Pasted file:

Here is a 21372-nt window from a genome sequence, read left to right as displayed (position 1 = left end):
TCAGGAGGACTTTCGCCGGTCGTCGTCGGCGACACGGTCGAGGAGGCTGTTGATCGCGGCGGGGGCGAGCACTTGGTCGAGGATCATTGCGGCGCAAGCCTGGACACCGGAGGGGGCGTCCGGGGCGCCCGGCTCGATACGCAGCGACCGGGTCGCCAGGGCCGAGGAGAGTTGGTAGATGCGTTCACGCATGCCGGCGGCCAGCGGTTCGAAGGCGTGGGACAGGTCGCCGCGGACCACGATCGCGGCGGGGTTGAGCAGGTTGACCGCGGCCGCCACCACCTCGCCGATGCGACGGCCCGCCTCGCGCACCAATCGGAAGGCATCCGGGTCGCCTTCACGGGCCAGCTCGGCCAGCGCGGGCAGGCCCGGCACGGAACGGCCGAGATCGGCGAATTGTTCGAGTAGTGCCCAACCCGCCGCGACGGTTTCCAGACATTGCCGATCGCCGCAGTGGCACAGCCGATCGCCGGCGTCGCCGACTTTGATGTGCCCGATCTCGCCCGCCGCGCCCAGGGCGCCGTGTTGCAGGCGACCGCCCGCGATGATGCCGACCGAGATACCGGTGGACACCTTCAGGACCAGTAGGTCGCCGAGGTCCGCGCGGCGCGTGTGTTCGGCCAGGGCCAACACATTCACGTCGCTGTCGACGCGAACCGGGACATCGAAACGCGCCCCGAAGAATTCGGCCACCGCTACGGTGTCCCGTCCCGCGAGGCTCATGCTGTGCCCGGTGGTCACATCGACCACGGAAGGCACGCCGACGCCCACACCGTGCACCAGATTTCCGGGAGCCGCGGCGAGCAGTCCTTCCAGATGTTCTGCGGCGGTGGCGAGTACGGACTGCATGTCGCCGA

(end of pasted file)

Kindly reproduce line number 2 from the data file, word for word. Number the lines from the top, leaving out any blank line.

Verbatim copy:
TCAGGAGGACTTTCGCCGGTCGTCGTCGGCGACACGGTCGAGGAGGCTGTTGATCGCGGCGGGGGCGAGCACTTGGTCGAGGATCATTGCGGCGCAAGCCTGGACACCGGAGGGGGCGTCCGGGGCGCCCGGCTCGATACGCAGCGACCGGGTCGCCAGGGCCGAGGAGAGTTGGTAGATGCGTTCACGCATGCCGGCGGCCAGCGGTTCGAAGGCGTGGGACAGGTCGCCGCGGACCACGATCGCGGCGGGGTTGAGCAGGTTGACCGCGGCCGCCACCACCTCGCCGATGCGACGGCCCGCCTCGCGCACCAATCGGAAGGCATCCGGGTCGCCTTCACGGGCCAGCTCGGCCAGCGCGGGCAGGCCCGGCACGGAACGGCCGAGATCGGCGAATTGTTCGAGTAGTGCCCAACCCGCCGCGACGGTTTCCAGACATTGCCGATCGCCGCAGTGGCACAGCCGATCGCCGGCGTCGCCGACTTTGATGTGCCCGATCTCGCCCGCCGCGCCCAGGGCGCCGTGTTGCAGGCGACCGCCCGCGATGATGCCGACCGAGATACCGGTGGACACCTTCAGGACCAGTAGGTCGCCGAGGTCCGCGCGGCGCGTGTGTTCGGCCAGGGCCAACACATTCACGTCGCTGTCGACGCGAACCGGGACATCGAAACGCGCCCCGAAGAATTCGGCCACCGCTACGGTGTCCCGTCCCGCGAGGCTCATGCTGTGCCCGGTGGTCACATCGACCACGGAAGGCACGCCGACGCCCACACCGTGCACCAGATTTCCGGGAGCCGCGGCGAGCAGTCCTTCCAGATGTTCTGCGGCGGTGGCGAGTACGGACTGCATGTCGCCGA